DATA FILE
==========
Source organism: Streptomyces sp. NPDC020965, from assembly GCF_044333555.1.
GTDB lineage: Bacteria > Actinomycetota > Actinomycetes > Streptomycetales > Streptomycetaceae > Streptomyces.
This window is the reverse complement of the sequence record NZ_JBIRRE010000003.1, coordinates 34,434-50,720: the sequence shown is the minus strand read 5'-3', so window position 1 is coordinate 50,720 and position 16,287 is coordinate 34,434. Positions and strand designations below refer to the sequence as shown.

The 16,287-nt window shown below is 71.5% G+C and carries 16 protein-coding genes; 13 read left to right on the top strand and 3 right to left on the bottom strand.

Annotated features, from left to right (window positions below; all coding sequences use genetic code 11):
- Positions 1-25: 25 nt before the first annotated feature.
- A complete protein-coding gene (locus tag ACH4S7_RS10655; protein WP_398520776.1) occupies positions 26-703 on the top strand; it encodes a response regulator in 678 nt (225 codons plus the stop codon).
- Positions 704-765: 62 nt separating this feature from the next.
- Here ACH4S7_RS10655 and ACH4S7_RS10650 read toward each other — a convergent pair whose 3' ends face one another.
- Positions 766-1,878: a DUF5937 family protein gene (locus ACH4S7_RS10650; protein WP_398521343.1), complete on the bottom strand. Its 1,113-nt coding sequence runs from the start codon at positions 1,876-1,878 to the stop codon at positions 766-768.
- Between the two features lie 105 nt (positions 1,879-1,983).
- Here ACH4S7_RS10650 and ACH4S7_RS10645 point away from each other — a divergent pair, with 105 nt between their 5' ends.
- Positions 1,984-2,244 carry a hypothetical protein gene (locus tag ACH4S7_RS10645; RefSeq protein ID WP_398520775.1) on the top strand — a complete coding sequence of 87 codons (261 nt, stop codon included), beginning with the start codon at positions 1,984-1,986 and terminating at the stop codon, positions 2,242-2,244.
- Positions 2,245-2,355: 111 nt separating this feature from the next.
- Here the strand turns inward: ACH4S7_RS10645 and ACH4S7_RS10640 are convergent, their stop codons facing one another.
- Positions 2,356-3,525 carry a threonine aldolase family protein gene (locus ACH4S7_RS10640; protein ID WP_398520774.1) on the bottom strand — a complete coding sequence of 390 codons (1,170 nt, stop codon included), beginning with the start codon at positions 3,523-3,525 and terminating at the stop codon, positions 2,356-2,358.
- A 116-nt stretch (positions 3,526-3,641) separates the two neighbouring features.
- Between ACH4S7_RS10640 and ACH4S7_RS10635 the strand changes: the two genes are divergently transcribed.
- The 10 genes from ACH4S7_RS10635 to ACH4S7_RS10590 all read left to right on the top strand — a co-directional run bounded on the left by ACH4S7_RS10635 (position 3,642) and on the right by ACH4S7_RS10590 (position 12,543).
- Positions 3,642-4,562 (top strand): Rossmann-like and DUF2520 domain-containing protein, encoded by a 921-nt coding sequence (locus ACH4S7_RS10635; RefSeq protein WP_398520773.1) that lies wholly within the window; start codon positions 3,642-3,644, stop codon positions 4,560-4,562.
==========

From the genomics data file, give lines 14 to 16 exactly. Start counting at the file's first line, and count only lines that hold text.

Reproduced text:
- Positions 2,245-2,355: 111 nt separating this feature from the next.
- Here the strand turns inward: ACH4S7_RS10645 and ACH4S7_RS10640 are convergent, their stop codons facing one another.
- Positions 2,356-3,525 carry a threonine aldolase family protein gene (locus ACH4S7_RS10640; protein ID WP_398520774.1) on the bottom strand — a complete coding sequence of 390 codons (1,170 nt, stop codon included), beginning with the start codon at positions 3,523-3,525 and terminating at the stop codon, positions 2,356-2,358.